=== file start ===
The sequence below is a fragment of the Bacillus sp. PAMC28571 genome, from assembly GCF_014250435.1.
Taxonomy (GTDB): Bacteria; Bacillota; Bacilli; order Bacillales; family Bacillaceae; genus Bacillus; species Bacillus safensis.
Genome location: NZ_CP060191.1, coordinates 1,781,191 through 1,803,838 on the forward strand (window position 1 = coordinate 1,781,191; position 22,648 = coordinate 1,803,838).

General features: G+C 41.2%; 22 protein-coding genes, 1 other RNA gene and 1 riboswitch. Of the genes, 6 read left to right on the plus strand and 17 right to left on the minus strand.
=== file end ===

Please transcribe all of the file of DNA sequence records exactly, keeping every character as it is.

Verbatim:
The sequence below is a fragment of the Bacillus sp. PAMC28571 genome, from assembly GCF_014250435.1.
Taxonomy (GTDB): Bacteria; Bacillota; Bacilli; order Bacillales; family Bacillaceae; genus Bacillus; species Bacillus safensis.
Genome location: NZ_CP060191.1, coordinates 1,781,191 through 1,803,838 on the forward strand (window position 1 = coordinate 1,781,191; position 22,648 = coordinate 1,803,838).

General features: G+C 41.2%; 22 protein-coding genes, 1 other RNA gene and 1 riboswitch. Of the genes, 6 read left to right on the plus strand and 17 right to left on the minus strand.